• Electronic security alarms and motion-sensor lights: They provide reassurance. Motion-sensor lights can also be installed indoors for everything from hallways to toilets.

Bathroom Challenges

  • Walk-in tubs: These bathtubs with doors allow users to enter without having to step over high tub walls.
  • Raised toilet seats: These attachments elevate the height of the toilet seat, making it easier to sit down and stand up. They often come with armrests for additional support. Some even come with a bidet attachment, helping with hygiene and sanitation.
  • Grab bars: They’re not what they used to be! There are many fashion-forward styles that can be hidden in plain sight without looking like grab bars.

Kitchen Challenges

  • Reachers: Extending tools that allow users to grab items from high shelves or hard-to-reach places without stretching, standing on tiptoes or using stepladders.
  • Jar openers: Provide additional grip or leverage, making it easier to open jars and bottles.
  • Kettle tippers: Work with many electric kettles to ensure safe pouring.

Bedroom Challenges

  • Bedrails: Bars attached to the side of the bed that provide both security and support for getting in and out of bed.
  • Overbed tables: Adjustable-height tables that slide over the bed, providing a surface for meals and activities.

Living Room Challenges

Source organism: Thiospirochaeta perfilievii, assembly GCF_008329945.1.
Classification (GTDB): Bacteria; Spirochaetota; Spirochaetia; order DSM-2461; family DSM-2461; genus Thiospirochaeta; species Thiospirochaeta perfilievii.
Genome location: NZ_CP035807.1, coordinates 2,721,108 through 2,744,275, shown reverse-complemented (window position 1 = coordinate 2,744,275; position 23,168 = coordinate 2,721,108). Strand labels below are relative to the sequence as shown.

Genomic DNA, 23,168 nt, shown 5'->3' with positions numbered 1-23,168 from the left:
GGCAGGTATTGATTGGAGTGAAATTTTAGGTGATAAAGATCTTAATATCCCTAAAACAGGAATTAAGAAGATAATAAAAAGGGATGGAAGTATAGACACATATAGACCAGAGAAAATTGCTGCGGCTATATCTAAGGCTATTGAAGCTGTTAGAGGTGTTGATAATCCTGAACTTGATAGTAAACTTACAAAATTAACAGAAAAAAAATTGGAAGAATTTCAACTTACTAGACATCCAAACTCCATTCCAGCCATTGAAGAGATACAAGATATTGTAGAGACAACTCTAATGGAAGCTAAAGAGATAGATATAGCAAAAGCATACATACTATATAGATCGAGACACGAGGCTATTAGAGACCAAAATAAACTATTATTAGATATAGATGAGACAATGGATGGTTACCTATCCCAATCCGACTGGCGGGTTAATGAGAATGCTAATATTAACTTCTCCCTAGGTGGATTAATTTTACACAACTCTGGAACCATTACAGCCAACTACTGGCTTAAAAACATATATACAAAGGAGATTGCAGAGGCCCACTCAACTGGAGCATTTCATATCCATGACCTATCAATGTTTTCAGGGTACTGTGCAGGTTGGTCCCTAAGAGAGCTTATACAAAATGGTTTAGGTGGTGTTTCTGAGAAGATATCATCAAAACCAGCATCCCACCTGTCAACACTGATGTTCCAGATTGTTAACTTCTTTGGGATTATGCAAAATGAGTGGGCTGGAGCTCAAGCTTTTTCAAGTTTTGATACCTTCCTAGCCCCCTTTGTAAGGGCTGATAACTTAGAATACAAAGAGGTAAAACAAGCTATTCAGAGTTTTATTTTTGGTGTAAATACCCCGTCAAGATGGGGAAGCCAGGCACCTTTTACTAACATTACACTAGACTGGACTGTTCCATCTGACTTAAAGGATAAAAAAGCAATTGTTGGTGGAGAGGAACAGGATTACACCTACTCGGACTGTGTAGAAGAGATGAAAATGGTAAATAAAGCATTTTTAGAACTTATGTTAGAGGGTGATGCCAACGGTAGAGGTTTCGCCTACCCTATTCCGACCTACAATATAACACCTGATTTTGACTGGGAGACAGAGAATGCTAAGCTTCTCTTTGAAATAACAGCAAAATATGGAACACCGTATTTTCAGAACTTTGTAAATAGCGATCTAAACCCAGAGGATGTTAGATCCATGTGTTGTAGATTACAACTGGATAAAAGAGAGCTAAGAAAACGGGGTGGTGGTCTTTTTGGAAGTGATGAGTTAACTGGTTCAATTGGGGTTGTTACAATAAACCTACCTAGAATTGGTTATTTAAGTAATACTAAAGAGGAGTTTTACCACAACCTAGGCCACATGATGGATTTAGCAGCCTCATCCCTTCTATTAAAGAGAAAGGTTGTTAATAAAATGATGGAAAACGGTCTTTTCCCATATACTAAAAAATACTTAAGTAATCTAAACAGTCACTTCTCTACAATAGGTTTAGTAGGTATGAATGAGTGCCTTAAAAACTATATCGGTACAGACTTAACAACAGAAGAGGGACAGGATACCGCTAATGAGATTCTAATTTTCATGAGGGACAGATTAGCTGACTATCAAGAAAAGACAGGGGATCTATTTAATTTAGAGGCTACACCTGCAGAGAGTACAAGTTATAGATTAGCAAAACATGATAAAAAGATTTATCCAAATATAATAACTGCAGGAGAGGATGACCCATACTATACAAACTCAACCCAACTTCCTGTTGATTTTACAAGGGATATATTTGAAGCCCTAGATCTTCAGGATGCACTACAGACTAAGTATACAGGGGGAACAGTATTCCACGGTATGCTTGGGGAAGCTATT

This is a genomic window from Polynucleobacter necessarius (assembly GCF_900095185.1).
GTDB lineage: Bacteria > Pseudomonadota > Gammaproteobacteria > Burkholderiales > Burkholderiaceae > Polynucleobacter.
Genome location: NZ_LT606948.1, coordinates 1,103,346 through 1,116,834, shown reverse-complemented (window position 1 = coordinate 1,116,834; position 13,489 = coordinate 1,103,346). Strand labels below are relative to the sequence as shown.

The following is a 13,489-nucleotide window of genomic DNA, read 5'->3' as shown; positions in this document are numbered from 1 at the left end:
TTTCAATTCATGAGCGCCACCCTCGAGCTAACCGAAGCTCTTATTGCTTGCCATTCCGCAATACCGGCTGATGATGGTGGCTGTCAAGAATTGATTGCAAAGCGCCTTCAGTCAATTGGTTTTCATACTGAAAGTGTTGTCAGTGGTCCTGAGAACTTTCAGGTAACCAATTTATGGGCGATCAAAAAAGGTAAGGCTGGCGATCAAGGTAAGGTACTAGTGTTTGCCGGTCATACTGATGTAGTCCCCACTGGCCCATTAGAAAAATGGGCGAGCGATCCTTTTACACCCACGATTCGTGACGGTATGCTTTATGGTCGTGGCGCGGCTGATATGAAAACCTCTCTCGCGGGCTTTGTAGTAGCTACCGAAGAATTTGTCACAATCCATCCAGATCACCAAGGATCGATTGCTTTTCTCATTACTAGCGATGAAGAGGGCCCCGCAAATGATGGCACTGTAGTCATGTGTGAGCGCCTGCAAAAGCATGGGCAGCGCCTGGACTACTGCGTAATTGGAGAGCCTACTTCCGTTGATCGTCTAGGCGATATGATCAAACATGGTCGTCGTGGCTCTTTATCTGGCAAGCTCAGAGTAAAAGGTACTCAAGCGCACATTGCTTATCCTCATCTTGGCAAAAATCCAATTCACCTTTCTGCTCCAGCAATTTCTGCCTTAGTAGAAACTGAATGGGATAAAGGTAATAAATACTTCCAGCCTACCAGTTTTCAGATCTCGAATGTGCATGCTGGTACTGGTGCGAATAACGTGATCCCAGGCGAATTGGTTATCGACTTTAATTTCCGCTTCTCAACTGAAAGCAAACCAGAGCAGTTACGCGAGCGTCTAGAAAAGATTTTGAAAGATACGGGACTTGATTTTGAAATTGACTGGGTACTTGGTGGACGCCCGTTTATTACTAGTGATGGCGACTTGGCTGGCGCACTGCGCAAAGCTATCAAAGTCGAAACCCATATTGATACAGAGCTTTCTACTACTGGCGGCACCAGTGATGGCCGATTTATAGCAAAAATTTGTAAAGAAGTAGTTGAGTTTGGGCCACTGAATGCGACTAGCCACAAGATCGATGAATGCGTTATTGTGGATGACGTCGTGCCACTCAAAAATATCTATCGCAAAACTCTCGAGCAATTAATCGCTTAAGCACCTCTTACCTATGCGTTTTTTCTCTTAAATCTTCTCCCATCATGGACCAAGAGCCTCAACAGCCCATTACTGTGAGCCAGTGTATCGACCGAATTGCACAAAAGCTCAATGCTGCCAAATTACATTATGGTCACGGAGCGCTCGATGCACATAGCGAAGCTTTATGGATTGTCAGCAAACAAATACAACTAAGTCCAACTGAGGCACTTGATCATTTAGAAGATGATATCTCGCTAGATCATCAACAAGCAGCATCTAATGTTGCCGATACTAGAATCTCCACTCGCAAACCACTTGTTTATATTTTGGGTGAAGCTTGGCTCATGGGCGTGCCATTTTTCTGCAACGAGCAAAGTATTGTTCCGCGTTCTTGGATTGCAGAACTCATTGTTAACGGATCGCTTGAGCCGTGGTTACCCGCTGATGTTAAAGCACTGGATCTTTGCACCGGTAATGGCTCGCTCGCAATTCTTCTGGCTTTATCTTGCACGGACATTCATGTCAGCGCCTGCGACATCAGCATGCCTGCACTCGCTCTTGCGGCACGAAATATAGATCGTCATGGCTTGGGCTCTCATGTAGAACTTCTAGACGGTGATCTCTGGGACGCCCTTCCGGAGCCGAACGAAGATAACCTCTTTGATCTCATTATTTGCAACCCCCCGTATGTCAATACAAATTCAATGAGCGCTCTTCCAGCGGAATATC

• Lift chairs: Recliners that tilt forward to help the individual move from a seated to a standing position or that allow them to lie flat.
  • TV hearing devices: Tools that amplify or transmit the audio from televisions directly to headphones or hearing aids.

One Size Doesn’t Fit All

“When it comes to assistive tech, there are a lot of things you can do to age safer at home,” says Paxton. “There’s no ‘one size fits all.’ It all depends on the person, where they live, and their needs.”

And the solutions need not be expensive. “Sometimes just inexpensive things working all together can make a big difference in improving patients’ functionality,” said Sarah Szanton, the director of the Center on Innovative Care in Aging at the Johns Hopkins School of Nursing in Baltimore, Maryland.

Manufacturers are starting to understand consumers’ wants and needs better. And “Right at Home is committed to helping individuals thrive in place,” says Paxton. “Each Right at Home location is the local expert. They can do a complimentary in-home assessment to address things such as fall risks and make recommendations to help keep seniors safe as they age in place.”

Find Out More From an Aging Expert

Contact a Right at Home aging expert to find out more. Use our office locator to contact the office nearest you.

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Right at Home offers in-home care to seniors and adults with disabilities who want to live independently. Most Right at Home offices are independently owned and operated, and directly employ and supervise all caregiving staff.